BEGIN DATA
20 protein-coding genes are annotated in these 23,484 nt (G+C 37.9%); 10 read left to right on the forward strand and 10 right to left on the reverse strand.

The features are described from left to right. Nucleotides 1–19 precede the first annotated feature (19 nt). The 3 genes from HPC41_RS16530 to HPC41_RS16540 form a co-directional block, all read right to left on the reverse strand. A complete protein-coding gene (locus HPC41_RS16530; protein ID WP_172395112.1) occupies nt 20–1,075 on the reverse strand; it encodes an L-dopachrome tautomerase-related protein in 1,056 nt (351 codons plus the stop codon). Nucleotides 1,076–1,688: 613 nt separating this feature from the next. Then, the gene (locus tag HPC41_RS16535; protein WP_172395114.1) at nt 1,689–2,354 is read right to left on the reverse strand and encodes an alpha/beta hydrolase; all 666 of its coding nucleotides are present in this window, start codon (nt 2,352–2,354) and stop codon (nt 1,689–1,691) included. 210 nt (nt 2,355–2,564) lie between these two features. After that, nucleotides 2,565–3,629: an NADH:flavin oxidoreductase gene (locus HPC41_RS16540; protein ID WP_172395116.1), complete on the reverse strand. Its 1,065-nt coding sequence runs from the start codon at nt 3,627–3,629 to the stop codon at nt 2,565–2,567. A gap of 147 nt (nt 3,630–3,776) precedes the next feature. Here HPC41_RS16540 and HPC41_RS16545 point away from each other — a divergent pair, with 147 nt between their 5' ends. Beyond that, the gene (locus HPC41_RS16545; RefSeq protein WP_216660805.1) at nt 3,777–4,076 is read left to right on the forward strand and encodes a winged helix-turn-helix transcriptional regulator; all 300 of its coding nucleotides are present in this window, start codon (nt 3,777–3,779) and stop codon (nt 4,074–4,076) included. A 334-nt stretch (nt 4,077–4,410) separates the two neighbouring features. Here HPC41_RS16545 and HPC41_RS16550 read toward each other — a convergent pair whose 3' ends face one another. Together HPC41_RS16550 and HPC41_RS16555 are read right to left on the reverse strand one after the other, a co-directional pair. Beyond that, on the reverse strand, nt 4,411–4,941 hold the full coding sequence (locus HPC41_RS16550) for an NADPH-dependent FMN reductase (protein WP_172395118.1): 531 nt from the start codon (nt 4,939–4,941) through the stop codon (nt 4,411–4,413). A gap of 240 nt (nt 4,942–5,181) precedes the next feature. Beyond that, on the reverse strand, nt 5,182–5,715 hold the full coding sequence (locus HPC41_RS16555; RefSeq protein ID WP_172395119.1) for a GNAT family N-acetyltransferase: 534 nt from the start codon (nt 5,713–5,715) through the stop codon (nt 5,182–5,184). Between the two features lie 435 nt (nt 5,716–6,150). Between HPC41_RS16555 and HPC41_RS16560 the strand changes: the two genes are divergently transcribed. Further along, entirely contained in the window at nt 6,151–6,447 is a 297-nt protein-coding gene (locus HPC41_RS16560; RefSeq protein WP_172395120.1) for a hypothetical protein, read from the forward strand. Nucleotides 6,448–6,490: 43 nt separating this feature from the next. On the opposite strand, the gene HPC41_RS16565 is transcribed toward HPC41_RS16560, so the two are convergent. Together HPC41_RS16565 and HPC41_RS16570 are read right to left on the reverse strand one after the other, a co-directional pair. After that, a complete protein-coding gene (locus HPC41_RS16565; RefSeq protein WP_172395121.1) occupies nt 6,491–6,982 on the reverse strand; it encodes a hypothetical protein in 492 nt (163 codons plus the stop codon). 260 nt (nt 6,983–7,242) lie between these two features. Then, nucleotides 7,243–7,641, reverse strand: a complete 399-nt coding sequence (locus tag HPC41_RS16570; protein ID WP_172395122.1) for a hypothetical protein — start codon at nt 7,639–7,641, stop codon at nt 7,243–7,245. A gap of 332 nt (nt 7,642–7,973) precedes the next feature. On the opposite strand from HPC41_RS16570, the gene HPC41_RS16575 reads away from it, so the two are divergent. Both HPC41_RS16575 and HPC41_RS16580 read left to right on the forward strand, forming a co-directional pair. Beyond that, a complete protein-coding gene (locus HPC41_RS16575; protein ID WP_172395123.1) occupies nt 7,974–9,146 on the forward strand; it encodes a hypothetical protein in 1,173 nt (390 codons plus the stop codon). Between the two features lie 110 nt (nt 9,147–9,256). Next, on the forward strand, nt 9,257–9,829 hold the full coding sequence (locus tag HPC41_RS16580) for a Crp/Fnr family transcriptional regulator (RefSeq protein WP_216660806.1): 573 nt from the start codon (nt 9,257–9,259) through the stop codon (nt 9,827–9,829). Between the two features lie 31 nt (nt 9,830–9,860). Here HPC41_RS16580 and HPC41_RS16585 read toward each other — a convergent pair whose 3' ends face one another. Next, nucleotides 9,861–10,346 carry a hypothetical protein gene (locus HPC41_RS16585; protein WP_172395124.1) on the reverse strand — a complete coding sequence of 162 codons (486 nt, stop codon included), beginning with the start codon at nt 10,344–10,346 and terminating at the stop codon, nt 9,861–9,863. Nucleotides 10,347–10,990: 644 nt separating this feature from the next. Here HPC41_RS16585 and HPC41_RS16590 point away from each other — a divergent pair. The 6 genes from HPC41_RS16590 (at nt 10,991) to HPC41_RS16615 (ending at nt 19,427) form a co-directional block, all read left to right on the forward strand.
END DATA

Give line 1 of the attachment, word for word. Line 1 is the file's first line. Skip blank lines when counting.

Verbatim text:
20 protein-coding genes are annotated in these 23,484 nt (G+C 37.9%); 10 read left to right on the forward strand and 10 right to left on the reverse strand.